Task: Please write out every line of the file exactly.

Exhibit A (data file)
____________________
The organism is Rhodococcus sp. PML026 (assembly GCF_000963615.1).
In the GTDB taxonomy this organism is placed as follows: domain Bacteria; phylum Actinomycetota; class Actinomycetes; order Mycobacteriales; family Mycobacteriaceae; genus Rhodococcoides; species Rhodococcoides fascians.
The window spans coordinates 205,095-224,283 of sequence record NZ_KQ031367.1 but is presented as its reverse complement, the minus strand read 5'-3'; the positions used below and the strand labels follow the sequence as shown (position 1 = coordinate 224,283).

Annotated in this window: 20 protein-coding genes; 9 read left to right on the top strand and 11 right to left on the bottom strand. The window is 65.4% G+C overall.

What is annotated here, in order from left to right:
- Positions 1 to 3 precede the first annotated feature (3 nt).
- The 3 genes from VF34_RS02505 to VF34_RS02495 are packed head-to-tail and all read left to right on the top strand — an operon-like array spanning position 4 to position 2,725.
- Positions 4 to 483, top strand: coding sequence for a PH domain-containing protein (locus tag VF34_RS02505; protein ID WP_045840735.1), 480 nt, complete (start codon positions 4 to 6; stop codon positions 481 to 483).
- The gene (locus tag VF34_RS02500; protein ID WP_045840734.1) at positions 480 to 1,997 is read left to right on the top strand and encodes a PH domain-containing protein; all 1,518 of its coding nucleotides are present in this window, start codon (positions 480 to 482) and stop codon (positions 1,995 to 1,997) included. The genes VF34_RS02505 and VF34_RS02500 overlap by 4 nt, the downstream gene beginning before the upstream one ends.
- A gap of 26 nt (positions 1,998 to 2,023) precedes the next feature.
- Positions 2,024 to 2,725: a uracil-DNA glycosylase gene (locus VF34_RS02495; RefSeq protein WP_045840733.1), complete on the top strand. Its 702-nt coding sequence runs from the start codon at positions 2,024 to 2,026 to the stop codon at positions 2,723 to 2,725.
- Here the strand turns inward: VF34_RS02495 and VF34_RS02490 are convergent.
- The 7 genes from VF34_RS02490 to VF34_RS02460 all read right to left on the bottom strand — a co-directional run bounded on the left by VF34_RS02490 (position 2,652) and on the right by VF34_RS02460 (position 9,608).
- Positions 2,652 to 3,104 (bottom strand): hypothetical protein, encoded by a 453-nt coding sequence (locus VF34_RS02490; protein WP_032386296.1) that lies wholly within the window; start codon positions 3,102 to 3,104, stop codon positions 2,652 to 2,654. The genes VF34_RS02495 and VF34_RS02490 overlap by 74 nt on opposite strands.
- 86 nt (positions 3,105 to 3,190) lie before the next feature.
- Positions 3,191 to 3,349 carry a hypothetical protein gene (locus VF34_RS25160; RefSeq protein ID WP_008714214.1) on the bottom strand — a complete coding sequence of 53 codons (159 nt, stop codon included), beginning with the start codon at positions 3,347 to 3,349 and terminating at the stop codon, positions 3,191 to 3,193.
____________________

The organism is Rhodococcus sp. PML026 (assembly GCF_000963615.1).
In the GTDB taxonomy this organism is placed as follows: domain Bacteria; phylum Actinomycetota; class Actinomycetes; order Mycobacteriales; family Mycobacteriaceae; genus Rhodococcoides; species Rhodococcoides fascians.
The window spans coordinates 205,095-224,283 of sequence record NZ_KQ031367.1 but is presented as its reverse complement, the minus strand read 5'-3'; the positions used below and the strand labels follow the sequence as shown (position 1 = coordinate 224,283).

Annotated in this window: 20 protein-coding genes; 9 read left to right on the top strand and 11 right to left on the bottom strand. The window is 65.4% G+C overall.

What is annotated here, in order from left to right:
- Positions 1 to 3 precede the first annotated feature (3 nt).
- The 3 genes from VF34_RS02505 to VF34_RS02495 are packed head-to-tail and all read left to right on the top strand — an operon-like array spanning position 4 to position 2,725.
- Positions 4 to 483, top strand: coding sequence for a PH domain-containing protein (locus tag VF34_RS02505; protein ID WP_045840735.1), 480 nt, complete (start codon positions 4 to 6; stop codon positions 481 to 483).
- The gene (locus tag VF34_RS02500; protein ID WP_045840734.1) at positions 480 to 1,997 is read left to right on the top strand and encodes a PH domain-containing protein; all 1,518 of its coding nucleotides are present in this window, start codon (positions 480 to 482) and stop codon (positions 1,995 to 1,997) included. The genes VF34_RS02505 and VF34_RS02500 overlap by 4 nt, the downstream gene beginning before the upstream one ends.
- A gap of 26 nt (positions 1,998 to 2,023) precedes the next feature.
- Positions 2,024 to 2,725: a uracil-DNA glycosylase gene (locus VF34_RS02495; RefSeq protein WP_045840733.1), complete on the top strand. Its 702-nt coding sequence runs from the start codon at positions 2,024 to 2,026 to the stop codon at positions 2,723 to 2,725.
- Here the strand turns inward: VF34_RS02495 and VF34_RS02490 are convergent.
- The 7 genes from VF34_RS02490 to VF34_RS02460 all read right to left on the bottom strand — a co-directional run bounded on the left by VF34_RS02490 (position 2,652) and on the right by VF34_RS02460 (position 9,608).
- Positions 2,652 to 3,104 (bottom strand): hypothetical protein, encoded by a 453-nt coding sequence (locus VF34_RS02490; protein WP_032386296.1) that lies wholly within the window; start codon positions 3,102 to 3,104, stop codon positions 2,652 to 2,654. The genes VF34_RS02495 and VF34_RS02490 overlap by 74 nt on opposite strands.
- 86 nt (positions 3,105 to 3,190) lie before the next feature.
- Positions 3,191 to 3,349 carry a hypothetical protein gene (locus VF34_RS25160; RefSeq protein ID WP_008714214.1) on the bottom strand — a complete coding sequence of 53 codons (159 nt, stop codon included), beginning with the start codon at positions 3,347 to 3,349 and terminating at the stop codon, positions 3,191 to 3,193.